“The US bias towards Israel and absence of unity has put the Palestinian movement in a difficult situation. It is harder to generate external support and the financial crunch is causing much suffering despite the fact that we have made important accomplishments in the UN and Europe.”

Abdalqader Husseini, chairperson of the Faisal Husseini Foundation, said that the opportunities the anniversary offers should not be ignored.

“We need to realize that this is an illegal occupation that continues to dig deeper and escalate every day to the degree that the international community has lost interest and world conscience has become numb to Israeli practices. We in Jerusalem have not normalized with the occupiers and we have not accepted the new situation as an inescapable reality that we must accept.”

Jordanian MP Kais Zayadin said that the biggest mistake Arab countries made was to trust that the occupying state would make peace and reach a lasting solution to the Palestinian cause.

“We went to Madrid with hope, the Palestinian leadership went to Oslo with optimism that they could reach a phased solution that would lead to statehood. As we remember this Naksa, we must revisit the path that has allowed the occupying entity to steal our land and cause havoc to our people without any deterrence from the international community," he said.

They (Palestinian youth) personify the meaning of steadfastness for dignity, and they have the will to protect our heritage, our identity, and our holy places.”

Mahdi Abdulhadi, head of PASSIA thinktank

Nibal Thawabteh, director of the Bir Zeit University’s Media Development Center, said the biggest mistake since 1967 was focusing on politics and avoiding community development.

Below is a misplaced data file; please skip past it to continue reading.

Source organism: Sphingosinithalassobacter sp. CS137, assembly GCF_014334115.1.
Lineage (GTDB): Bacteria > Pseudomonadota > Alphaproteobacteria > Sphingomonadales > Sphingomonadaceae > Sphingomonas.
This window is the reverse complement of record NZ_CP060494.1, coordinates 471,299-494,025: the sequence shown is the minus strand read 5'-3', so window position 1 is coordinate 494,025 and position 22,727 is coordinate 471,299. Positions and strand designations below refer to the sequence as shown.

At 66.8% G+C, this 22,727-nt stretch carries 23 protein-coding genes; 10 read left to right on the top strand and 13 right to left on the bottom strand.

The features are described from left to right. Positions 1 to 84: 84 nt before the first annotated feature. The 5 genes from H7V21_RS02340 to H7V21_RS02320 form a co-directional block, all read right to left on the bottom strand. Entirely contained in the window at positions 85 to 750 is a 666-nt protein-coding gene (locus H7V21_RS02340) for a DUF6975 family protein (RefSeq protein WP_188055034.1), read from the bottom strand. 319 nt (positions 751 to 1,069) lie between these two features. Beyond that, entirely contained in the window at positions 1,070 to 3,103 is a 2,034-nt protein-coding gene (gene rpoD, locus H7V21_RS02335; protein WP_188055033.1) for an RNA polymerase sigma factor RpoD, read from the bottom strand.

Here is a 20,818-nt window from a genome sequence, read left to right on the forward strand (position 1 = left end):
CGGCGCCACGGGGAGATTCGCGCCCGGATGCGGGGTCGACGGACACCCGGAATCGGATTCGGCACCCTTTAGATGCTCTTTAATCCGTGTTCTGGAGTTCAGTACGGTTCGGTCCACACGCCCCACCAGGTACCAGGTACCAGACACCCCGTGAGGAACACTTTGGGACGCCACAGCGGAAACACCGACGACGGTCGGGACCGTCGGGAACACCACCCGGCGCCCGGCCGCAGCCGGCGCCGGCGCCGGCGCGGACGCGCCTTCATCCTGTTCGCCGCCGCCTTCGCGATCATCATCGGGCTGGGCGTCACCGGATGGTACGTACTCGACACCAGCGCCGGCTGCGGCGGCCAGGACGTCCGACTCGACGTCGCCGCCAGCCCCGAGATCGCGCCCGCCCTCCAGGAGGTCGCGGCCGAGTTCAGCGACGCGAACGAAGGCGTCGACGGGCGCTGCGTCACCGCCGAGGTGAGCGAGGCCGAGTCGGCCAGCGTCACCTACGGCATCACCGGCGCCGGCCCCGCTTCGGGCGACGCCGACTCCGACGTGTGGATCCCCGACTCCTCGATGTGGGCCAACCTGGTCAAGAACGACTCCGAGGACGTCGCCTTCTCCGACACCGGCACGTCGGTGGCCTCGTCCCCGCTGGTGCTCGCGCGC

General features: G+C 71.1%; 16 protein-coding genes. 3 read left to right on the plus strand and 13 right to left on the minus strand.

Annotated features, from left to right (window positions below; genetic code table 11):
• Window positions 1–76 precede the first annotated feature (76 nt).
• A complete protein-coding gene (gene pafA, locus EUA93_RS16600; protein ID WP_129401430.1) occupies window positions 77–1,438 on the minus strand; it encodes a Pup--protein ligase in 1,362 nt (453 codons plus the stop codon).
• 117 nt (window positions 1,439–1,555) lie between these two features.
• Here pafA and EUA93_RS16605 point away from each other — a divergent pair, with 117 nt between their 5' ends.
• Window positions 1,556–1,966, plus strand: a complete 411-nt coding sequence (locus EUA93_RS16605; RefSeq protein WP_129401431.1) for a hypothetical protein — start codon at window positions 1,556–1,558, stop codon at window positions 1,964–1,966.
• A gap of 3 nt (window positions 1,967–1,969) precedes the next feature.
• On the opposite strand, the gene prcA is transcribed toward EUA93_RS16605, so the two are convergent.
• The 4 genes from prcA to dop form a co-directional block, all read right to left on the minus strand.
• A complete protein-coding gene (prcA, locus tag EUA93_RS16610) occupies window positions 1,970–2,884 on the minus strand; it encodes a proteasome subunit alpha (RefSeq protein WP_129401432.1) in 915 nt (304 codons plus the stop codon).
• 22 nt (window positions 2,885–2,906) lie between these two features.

"We don’t have a strong sense of citizenship, some have become accustomed to religious Islam. We need to work more on the citizenship.”

Ahmad Awad, director of the Amman-based Phenix Center for Economic and Informatics Studies, said there is a lack of acknowledgment of the reasons behind the Arab loss.

“Political, economic and cultural factors caused our loss, and we feel that most Arab countries have not learned this lesson. Instead of learning, we are going backwards, failing to defend their existential rights, shifting to isolationism as well as cultural and economic regression in our region."

Instead of looking backward, some Palestinians wanted to look forward.

Mahdi Abdulhadi, head of the PASSIA thinktank in Jerusalem, said that Palestinian youth who never felt the shock of the 1967 defeat but have seen the exposure of Arab regimes in the face of the "deal of the century" will prevail.

“They personify the meaning of steadfastness for dignity, and they have the will to protect our heritage, our identity, and our holy places.”

Lily Habash, a Exeter University political science graduate, told Arab News that things look different on the ground.

“The world is changing and Israel uses geopolitical and regional changes to its advantage,” she said.

Dangers today encourage despair but Palestinians will be steadfast in the long term, she added.

“Some say we need a savior to get us out of this dilemma but I believe we need to trust in ourselves and work on all fronts.”